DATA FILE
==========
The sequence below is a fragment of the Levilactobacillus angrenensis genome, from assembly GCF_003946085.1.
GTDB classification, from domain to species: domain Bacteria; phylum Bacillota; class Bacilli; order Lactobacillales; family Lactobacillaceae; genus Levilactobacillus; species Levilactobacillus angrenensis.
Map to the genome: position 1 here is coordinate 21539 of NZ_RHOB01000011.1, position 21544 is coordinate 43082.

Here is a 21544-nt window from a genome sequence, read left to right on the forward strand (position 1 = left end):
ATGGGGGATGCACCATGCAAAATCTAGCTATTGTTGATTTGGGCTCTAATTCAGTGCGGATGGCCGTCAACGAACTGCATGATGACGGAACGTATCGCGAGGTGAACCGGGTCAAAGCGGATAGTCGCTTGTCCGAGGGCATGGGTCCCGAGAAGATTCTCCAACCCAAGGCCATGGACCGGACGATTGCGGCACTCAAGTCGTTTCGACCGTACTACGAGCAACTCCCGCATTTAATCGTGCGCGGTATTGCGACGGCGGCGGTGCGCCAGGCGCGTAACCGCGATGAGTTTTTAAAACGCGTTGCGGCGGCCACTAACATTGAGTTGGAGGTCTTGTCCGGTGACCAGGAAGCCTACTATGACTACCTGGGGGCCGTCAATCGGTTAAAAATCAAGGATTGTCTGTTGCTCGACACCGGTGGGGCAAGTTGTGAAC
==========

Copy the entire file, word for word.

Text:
The sequence below is a fragment of the Levilactobacillus angrenensis genome, from assembly GCF_003946085.1.
GTDB classification, from domain to species: domain Bacteria; phylum Bacillota; class Bacilli; order Lactobacillales; family Lactobacillaceae; genus Levilactobacillus; species Levilactobacillus angrenensis.
Map to the genome: position 1 here is coordinate 21539 of NZ_RHOB01000011.1, position 21544 is coordinate 43082.

Here is a 21544-nt window from a genome sequence, read left to right on the forward strand (position 1 = left end):
ATGGGGGATGCACCATGCAAAATCTAGCTATTGTTGATTTGGGCTCTAATTCAGTGCGGATGGCCGTCAACGAACTGCATGATGACGGAACGTATCGCGAGGTGAACCGGGTCAAAGCGGATAGTCGCTTGTCCGAGGGCATGGGTCCCGAGAAGATTCTCCAACCCAAGGCCATGGACCGGACGATTGCGGCACTCAAGTCGTTTCGACCGTACTACGAGCAACTCCCGCATTTAATCGTGCGCGGTATTGCGACGGCGGCGGTGCGCCAGGCGCGTAACCGCGATGAGTTTTTAAAACGCGTTGCGGCGGCCACTAACATTGAGTTGGAGGTCTTGTCCGGTGACCAGGAAGCCTACTATGACTACCTGGGGGCCGTCAATCGGTTAAAAATCAAGGATTGTCTGTTGCTCGACACCGGTGGGGCAAGTTGTGAAC